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The Legacy Of Earlene Brown, First American Woman To Win A Medal In The Shot Put

Earlene Brown biography

 

Earlene Brown was a track and field and roller derby athlete from the United States. Earlene’s father was a ‘6-footer’ who played semi-pro baseball in Texas with the Negro League.

Brown was born on July 11, 1935, in Latexo, Houston County, Texas, a small town that couldn’t be found on a map by 1973. Earlene’s father was a ‘6-footer’ who played semi-pro baseball in Texas with the Negro League. She grew up as an only child, and her parents divorced in 1938.

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Brown followed her mother, who was part of the second Great Migration of Southern African-Americans to California, and moved to Los Angeles, where she began participating in track and field activities as a member of the Los Angeles Police Department in 1943.

She competed and excelled in the basketball throw, which was followed by the shot put. Brown, then 21, joined the Amateur Athletic Union (AAU) in 1956. Des Koch taught her weightlifting, and Steve Seymour, America’s original javelin technician, coached her in shot and discus. Seymour was convinced by Brown’s throw that she had the potential to win a gold medal and decided to send her to the 1956 Summer Olympics in Melbourne. Because the Browns were unable to cover Earlene’s training and travel expenses, Brad Pye Jr., an influential sports editor for the Los Angeles Sentinel and African-American community activist, spearheaded a fundraising campaign to assist her.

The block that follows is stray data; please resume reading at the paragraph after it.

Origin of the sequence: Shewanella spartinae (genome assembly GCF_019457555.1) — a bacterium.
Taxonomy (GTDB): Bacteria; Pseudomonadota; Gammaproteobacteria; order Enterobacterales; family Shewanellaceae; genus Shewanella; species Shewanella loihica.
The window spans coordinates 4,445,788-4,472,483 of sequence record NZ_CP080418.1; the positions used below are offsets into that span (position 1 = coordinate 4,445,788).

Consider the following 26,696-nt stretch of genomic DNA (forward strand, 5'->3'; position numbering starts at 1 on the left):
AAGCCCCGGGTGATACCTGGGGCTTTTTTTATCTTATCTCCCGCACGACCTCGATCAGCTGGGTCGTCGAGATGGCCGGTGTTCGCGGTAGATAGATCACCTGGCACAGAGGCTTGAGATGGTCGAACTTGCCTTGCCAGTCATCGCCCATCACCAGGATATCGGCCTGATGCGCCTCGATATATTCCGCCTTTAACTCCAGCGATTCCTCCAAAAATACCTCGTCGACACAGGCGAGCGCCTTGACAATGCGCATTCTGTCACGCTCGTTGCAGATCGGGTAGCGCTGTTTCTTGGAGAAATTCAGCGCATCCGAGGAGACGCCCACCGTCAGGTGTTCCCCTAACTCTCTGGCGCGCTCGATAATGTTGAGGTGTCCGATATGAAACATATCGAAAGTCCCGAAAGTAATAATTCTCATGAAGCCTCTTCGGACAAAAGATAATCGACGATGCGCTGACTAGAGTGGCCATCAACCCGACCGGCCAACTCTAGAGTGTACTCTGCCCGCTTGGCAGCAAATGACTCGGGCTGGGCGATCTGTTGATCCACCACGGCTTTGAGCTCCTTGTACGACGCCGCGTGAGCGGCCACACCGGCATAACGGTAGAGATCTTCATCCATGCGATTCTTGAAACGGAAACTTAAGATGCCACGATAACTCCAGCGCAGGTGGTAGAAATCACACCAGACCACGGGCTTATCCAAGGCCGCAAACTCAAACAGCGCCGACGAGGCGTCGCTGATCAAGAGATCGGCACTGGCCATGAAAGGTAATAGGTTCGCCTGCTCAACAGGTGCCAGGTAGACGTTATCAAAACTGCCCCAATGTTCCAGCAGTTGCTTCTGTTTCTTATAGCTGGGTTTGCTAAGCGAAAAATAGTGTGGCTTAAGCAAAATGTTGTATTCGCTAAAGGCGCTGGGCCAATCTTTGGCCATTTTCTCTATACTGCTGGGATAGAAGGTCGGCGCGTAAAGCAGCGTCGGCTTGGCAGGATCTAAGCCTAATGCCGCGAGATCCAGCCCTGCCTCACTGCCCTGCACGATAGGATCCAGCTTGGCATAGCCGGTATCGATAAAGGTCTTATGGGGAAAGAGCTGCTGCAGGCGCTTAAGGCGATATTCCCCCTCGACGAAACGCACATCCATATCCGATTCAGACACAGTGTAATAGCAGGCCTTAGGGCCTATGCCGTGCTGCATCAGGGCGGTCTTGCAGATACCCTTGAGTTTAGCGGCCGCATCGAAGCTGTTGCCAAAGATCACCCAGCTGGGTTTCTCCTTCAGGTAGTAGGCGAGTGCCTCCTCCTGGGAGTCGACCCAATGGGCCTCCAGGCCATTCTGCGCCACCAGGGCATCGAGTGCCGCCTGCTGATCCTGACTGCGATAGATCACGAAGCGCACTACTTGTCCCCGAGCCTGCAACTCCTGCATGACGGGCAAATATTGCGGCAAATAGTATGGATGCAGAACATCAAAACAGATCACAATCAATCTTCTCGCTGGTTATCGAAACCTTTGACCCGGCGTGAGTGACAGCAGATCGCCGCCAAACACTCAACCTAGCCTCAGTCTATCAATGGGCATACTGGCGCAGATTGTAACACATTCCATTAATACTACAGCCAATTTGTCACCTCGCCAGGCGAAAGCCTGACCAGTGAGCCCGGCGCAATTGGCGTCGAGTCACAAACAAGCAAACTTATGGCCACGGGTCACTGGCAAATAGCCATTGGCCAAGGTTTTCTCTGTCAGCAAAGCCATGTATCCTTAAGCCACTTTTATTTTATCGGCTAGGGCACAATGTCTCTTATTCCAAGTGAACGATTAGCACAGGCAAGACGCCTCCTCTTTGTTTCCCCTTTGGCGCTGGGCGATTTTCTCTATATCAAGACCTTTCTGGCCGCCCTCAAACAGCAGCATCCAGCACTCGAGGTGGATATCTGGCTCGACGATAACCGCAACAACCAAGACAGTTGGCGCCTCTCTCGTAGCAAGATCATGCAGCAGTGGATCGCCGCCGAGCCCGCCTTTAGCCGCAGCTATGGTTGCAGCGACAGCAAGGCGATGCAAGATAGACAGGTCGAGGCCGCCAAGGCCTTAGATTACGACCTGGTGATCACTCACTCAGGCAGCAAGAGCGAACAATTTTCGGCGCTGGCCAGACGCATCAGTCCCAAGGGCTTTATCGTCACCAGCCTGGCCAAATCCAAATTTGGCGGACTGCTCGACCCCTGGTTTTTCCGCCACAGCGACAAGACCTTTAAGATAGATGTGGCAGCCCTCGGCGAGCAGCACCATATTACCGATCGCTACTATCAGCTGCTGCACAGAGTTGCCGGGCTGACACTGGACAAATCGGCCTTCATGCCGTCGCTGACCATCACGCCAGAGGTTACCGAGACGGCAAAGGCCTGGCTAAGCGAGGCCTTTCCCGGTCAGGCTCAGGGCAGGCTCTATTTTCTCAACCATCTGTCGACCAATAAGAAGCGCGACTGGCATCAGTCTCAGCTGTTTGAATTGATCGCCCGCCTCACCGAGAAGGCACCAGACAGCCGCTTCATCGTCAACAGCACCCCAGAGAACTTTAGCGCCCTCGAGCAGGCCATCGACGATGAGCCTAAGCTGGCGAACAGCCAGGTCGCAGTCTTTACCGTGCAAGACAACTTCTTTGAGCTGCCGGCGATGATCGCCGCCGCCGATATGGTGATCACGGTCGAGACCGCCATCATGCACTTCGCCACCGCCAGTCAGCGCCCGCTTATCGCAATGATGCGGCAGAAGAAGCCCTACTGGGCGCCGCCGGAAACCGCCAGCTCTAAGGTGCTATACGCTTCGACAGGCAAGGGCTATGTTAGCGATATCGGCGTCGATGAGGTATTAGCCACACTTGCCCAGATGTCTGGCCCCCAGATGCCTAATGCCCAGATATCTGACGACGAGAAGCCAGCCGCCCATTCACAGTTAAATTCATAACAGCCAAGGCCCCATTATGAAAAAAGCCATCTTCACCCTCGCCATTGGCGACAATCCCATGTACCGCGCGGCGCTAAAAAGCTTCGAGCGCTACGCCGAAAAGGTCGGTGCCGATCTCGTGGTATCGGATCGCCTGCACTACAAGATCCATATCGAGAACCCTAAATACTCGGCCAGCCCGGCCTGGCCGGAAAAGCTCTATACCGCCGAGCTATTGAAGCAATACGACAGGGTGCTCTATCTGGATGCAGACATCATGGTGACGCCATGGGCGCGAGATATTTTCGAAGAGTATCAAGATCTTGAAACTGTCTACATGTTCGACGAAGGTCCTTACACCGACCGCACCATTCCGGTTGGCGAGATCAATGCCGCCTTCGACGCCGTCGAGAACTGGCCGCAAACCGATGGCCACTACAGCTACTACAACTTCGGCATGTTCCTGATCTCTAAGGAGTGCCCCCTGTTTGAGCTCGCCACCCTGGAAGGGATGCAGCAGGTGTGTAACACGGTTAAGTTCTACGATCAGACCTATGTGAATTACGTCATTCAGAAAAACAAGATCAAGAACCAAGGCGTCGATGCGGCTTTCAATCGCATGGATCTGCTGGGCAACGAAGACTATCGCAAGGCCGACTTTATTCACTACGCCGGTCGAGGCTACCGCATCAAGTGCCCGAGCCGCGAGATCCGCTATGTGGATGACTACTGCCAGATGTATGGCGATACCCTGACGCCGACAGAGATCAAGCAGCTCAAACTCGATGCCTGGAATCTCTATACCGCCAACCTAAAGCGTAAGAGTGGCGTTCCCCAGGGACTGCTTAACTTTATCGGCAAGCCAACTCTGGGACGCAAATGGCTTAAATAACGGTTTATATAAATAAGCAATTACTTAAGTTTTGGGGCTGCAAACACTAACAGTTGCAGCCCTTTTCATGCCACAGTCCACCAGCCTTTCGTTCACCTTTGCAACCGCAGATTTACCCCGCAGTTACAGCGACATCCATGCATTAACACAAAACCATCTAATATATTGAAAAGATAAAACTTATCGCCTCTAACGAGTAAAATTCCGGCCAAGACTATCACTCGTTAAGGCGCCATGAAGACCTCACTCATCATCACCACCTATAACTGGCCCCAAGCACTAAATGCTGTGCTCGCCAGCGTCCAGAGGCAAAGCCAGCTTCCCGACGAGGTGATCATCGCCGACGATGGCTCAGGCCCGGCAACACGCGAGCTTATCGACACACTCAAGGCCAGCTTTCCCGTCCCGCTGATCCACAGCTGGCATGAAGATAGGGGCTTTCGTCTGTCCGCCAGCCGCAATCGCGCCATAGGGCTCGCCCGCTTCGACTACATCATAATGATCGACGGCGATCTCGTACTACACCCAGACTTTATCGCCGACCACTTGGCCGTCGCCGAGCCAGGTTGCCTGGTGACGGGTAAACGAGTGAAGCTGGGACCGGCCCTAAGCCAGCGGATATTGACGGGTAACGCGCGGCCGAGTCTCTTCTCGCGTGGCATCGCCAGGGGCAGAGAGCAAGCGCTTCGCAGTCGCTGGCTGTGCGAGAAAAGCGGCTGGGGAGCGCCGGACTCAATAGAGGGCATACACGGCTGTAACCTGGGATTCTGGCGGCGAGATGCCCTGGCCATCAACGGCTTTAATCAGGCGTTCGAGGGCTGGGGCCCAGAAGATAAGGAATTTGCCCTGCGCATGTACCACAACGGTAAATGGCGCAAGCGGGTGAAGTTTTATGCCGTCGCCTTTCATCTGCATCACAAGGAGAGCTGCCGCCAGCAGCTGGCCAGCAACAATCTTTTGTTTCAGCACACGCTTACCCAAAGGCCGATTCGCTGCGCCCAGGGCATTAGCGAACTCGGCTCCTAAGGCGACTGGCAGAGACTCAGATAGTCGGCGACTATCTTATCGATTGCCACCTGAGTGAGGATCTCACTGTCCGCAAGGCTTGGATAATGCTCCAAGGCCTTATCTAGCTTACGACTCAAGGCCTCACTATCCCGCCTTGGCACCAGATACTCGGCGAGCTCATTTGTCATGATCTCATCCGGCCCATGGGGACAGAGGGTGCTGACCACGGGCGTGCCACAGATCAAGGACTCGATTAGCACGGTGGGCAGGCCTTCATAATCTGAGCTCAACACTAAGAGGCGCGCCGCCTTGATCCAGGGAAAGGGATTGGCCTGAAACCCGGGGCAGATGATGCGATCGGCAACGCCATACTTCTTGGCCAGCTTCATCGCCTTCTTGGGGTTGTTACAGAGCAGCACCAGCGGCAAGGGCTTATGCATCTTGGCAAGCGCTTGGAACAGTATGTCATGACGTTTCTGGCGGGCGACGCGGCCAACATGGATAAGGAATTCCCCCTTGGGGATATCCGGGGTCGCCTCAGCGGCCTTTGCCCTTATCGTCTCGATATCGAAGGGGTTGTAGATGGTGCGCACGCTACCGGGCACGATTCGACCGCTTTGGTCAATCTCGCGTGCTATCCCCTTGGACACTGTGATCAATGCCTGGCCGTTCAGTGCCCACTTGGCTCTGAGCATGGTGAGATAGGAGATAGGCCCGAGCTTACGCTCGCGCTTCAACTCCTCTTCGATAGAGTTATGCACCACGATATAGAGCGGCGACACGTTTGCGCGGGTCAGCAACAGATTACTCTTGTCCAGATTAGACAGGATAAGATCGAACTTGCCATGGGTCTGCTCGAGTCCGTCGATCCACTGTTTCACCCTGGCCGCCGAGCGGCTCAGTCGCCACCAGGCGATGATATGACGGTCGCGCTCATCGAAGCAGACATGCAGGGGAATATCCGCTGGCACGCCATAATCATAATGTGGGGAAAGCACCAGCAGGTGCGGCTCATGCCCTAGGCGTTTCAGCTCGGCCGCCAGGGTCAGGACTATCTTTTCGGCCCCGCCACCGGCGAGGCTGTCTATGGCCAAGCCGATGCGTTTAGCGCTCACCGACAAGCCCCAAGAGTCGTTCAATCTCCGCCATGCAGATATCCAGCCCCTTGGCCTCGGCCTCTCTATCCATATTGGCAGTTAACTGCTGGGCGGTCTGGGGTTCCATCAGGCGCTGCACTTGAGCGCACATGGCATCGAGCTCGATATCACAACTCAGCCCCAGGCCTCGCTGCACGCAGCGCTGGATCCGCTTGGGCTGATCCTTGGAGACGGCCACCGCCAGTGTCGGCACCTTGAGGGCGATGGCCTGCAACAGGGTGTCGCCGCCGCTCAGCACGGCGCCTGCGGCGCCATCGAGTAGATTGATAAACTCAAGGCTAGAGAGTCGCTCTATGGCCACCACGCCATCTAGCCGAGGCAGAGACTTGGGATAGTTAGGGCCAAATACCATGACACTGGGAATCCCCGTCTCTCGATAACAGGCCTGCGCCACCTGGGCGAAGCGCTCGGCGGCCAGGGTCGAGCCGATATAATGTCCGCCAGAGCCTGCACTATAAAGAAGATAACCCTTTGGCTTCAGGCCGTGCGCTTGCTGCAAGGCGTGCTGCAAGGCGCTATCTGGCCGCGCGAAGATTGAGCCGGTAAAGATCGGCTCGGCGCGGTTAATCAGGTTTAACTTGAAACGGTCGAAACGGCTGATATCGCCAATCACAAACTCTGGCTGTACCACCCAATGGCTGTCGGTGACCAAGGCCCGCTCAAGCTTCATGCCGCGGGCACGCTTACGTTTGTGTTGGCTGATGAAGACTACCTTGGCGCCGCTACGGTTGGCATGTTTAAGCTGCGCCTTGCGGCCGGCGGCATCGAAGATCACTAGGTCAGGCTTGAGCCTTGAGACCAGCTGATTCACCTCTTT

Brown began her career with the Tennessee State University “Tigerbelles,” whose coach, Ed Temple, was also the Head Coach of the United States Olympic Women’s Track and Field Team. Temple spent time preparing Brown for the 1960 Olympics. Brown became friends with Wilma Rudolph during this time. Brown won a bronze medal in the women’s shot put at the 1960 Olympic Games in Rome.

She retired from shot put competition in 1965. She began skating the same year. She earned the nickname “Brown Bomber” while playing blocker for the New York Bombers Roller Derby team. She returned to her beautician practice in 1975, after retiring from all athletic endeavors. She died on May 1, 1983, at the age of 47, in Compton, California.

Brown was inducted into the National Track and Field Hall of Fame posthumously by USA Track and Field (USATF) on December 1, 2005, during the Jesse Owens Awards and Hall of Fame Induction Ceremony in Jacksonville, Florida.

 

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Written by How Africa News

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